There’s Just Something About Autumn

Isn’t this time of year wonderful? Autumn has always been a favorite for me. For one thing, I have loved the color orange. Vibrant, cheerful…what’s not to love? So, when the trees turn various shades of orange and pumpkins show up all over the place, it just brings a smile to my face. My usual walks in the woods become more glorious, colorful and crisp. The nights are cooler inviting me to sip on hot tea. The sunsets seem more spectacular. So, here are just some of my favorite Autumn photos that I have taken through the years. Enjoy! What do you like about Fall?

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Tarnished Gold

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Autumn Window


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See more beautiful Fall photos here: Leaf Peeping in New Hampshire

Leaf Peeping in New Hampshire..And More

The beauty that surrounded me in New Hampshire brought to mind two lines from a song I love: “With all creation I sing praise to the King of Kings.” The leaves were just a bit farther along than they had been while we were in Maine. I can’t imagine how spectacular it must be in the height of the Fall colors. But it didn’t matter. Everywhere I looked, I saw majesty. The White Mountains were a wonderful backdrop for the trees that turned early.

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Three days were not near enough to experience that wonder of the White Mountains. There are over 1200 miles of trails! But we still fit a lot into our days in New Hampshire including several waterfalls. Arethusa Falls was one that I was excited to visit since I had seen photos of it. We arrived at the parking lot and saw a sign warning that the 1.5 mile hike to the falls would take an hour and a half one way so it should not be started close to sunset.  We usually take our time on hikes stopping for geocaches and photos as well as just breaks for soaking in the surroundings. And I knew I wanted to take photos at the waterfall. But we figured out the time and when sunset would occur and decided to go for it. We passed several people coming back down and one woman even warned us that we wouldn’t make it. She hoped we had flashlights. Well, we didn’t. I had great motivation to keep going even though the path was quite strenuous, at least for me. Finally, we made it to the Arethusa Falls.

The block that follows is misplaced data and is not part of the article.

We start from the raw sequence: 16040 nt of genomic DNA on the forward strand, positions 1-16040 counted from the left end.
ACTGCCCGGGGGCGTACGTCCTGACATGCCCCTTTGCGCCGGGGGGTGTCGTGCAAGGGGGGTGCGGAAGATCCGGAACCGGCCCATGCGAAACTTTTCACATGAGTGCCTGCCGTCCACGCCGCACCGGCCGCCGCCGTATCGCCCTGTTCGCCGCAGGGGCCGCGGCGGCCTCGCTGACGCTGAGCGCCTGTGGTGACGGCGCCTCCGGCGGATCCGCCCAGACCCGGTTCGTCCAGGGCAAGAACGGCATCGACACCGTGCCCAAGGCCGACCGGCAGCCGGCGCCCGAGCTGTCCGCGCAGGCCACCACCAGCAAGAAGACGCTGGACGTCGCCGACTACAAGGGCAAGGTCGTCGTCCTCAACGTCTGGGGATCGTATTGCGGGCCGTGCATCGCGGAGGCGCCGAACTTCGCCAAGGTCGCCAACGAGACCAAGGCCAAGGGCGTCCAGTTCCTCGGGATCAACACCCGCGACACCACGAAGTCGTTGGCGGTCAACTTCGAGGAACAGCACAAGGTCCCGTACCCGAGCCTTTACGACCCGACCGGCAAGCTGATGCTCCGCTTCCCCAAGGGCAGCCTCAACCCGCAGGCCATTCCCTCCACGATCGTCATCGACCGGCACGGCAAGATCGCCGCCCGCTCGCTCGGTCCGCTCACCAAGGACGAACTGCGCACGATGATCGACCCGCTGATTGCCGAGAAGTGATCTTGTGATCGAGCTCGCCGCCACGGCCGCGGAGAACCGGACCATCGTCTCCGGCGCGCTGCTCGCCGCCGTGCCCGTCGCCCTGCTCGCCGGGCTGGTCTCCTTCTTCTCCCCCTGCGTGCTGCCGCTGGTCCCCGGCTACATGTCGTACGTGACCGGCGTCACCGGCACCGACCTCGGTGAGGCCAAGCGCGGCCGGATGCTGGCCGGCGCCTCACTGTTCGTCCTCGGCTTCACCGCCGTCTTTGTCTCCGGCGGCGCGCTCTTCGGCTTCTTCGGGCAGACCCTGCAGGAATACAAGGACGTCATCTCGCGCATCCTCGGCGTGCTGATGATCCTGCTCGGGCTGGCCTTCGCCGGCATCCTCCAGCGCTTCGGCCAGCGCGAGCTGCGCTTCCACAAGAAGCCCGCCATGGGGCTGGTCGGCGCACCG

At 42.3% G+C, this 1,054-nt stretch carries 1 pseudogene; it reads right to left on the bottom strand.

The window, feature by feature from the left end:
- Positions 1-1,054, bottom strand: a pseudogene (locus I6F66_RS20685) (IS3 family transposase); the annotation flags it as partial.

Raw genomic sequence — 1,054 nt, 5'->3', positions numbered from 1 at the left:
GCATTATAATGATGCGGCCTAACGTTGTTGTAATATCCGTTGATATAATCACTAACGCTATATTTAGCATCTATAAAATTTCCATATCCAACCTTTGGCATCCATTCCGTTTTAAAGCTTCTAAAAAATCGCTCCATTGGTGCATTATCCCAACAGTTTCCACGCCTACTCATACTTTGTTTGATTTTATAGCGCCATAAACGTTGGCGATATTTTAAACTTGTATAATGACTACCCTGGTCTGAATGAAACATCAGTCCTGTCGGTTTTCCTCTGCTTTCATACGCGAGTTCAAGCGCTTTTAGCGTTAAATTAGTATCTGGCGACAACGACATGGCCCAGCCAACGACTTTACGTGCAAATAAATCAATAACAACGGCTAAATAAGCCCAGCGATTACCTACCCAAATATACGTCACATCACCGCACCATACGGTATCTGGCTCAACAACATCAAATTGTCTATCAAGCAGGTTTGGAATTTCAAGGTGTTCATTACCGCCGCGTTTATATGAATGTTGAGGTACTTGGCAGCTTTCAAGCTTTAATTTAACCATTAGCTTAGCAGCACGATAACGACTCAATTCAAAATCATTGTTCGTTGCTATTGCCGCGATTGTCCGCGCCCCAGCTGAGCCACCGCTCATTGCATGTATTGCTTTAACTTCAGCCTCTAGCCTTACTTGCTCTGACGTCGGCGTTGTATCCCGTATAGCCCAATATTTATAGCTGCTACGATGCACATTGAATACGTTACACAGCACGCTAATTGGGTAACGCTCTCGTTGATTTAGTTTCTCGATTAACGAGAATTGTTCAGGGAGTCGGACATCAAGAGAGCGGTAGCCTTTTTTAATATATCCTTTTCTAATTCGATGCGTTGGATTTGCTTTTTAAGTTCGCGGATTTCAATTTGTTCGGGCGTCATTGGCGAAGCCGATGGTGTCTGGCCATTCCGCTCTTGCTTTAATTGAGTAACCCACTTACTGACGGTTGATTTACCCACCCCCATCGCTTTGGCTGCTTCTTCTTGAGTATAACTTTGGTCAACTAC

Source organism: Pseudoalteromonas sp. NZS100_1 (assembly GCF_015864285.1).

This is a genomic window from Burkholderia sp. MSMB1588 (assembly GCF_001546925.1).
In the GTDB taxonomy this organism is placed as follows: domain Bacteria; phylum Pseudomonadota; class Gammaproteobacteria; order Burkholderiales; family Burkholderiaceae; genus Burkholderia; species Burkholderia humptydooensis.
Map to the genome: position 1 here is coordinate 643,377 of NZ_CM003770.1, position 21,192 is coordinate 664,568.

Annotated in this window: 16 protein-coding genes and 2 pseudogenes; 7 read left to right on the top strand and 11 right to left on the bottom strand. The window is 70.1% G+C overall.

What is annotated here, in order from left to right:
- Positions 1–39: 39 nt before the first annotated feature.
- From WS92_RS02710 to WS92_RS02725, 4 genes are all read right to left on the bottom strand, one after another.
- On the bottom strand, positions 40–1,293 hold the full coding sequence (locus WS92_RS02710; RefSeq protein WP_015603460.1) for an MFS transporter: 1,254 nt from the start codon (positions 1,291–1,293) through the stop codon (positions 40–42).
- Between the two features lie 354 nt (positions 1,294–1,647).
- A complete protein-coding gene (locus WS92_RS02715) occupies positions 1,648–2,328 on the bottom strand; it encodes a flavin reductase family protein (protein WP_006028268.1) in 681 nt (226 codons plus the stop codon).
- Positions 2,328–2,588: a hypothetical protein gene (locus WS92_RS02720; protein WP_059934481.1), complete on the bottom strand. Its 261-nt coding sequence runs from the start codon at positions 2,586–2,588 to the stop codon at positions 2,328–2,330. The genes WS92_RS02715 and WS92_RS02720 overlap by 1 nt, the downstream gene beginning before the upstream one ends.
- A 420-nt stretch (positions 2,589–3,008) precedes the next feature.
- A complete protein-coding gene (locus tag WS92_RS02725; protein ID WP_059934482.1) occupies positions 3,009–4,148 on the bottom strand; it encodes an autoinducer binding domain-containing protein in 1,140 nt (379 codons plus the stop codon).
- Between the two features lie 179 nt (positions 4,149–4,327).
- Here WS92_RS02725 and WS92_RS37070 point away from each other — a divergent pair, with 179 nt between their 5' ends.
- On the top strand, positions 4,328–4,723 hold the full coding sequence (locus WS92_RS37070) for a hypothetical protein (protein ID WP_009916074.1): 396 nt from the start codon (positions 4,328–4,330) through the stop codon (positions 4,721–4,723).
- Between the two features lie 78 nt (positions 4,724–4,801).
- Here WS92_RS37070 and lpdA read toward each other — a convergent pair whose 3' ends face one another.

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It was pretty, but not what I was expecting. Not much water flowed over the tiered rocks. Someday, I’ll make that trek again, hopefully when there is more water. That night I slept really well and the next day we were off again, to Tuckerman Ravine.

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My new best friends were my Keen hiking boots and a walking stick! Even so, I needed to keep a constant watch where I was stepping or I would have tripped. The rocks were fascinating though. New Hampshire is known as the Granite State and while on the tour up Mt. Washington, our guide laughed when someone asked if the rocks they saw were granite. “You would think so,” she exclaimed, “but there are a lot more of these rocks than granite. They are called mica schist. But for some reason no one wanted to call it the Mica Schist State.” And mica schist sure was plentiful!